I have been researching SDN (Software Defined Networking) for a customer and then for presentation to the Cisco Mid-Atlantic User Group ( CMUG). In my opinion, SDN will be a big change for networking, similar to the change that occurred with Virtual Machines in the compute industry or virtual memory for software development.
The CMUG presentation slides and recording are available at here.
The presentation runs 80 minutes. If you’re already familiar with OpenFlow and how it works, you can skip to slide 19, where I being to talk about SDN itself. The last slide includes a set of references for further education. There are two references that I have found particularly enlightening. One is in the listed references, a presentation by Scott Shenker, “A Gentle Introduction to SDN”:
The second reference, which was published after my CMUG presentation, is from Brad Hedlund:
Scott and Brad both work for Nicira, which was recently acquired by VMware, so you may feel that the Nicira marketing message is getting too much credence. Personally, I see how the virtual networking that is described in both references can have a big impact on networking. The analogy that I used in my SDN presentation is relative to the changes that occurred when virtual memory became widespread. [Note: I describe the analogy in more detail in the recording than is evident in the slides. I’ll do a blog post about the similarities in the near future.]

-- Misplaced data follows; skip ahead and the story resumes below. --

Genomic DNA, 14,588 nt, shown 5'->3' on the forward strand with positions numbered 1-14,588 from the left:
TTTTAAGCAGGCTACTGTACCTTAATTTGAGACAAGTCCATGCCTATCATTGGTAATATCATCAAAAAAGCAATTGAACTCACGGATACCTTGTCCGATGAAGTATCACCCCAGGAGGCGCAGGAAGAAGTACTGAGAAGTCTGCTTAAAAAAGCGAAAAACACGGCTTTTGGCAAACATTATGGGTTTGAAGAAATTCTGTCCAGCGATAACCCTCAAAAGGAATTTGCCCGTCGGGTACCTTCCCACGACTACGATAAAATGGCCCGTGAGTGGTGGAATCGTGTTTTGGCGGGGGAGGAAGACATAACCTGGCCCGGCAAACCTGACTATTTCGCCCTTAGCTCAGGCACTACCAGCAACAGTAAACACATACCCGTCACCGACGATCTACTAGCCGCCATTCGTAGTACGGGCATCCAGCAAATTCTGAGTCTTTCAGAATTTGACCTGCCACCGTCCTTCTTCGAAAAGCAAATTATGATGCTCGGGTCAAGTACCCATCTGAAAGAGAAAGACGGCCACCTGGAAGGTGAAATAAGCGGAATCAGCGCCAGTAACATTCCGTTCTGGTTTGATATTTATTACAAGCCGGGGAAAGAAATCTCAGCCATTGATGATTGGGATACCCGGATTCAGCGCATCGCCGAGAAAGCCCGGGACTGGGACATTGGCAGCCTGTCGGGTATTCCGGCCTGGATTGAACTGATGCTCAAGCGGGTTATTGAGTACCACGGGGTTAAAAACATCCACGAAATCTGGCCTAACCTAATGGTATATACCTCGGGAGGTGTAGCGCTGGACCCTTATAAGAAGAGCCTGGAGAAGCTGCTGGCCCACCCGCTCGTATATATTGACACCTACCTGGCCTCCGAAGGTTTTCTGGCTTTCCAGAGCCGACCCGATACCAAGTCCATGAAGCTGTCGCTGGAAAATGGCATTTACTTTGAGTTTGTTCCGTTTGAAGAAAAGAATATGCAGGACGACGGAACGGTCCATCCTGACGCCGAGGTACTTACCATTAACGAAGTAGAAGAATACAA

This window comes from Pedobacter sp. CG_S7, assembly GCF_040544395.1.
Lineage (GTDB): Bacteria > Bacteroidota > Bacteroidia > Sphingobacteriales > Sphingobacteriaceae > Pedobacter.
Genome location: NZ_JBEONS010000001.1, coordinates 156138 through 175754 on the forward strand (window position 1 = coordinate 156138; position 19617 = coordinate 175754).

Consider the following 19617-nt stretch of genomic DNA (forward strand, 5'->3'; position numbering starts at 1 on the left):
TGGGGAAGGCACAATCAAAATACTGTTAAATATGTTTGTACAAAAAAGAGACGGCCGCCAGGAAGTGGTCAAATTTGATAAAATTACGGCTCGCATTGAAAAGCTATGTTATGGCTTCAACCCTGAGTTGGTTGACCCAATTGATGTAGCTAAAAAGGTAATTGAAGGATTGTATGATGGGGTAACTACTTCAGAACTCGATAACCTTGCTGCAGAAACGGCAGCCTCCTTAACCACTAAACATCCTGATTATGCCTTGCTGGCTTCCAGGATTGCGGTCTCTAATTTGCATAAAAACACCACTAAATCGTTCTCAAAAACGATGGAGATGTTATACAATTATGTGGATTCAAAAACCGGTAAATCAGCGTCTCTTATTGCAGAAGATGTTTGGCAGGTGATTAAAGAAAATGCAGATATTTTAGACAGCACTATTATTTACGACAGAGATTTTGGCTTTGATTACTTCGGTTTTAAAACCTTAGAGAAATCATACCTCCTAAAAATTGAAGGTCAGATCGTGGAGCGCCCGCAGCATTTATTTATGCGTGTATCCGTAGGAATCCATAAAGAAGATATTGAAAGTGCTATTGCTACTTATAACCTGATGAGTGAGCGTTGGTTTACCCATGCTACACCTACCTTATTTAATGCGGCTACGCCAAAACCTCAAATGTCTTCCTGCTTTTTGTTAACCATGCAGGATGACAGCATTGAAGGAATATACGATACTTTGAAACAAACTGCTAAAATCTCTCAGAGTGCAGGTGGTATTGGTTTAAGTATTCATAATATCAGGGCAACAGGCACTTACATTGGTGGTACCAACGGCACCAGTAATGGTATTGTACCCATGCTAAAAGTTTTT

There is currently a lot of hype around SDN and you can see a lot of companies trying to position themselves as an SDN player. These companies can get away with it because SDN is currently somewhat ill defined. We should see the definition of SDN become more well defined in the next year or two. You will then be able to better distinguish which companies are real players and which companies are trying to ride on the SDN bandwagon.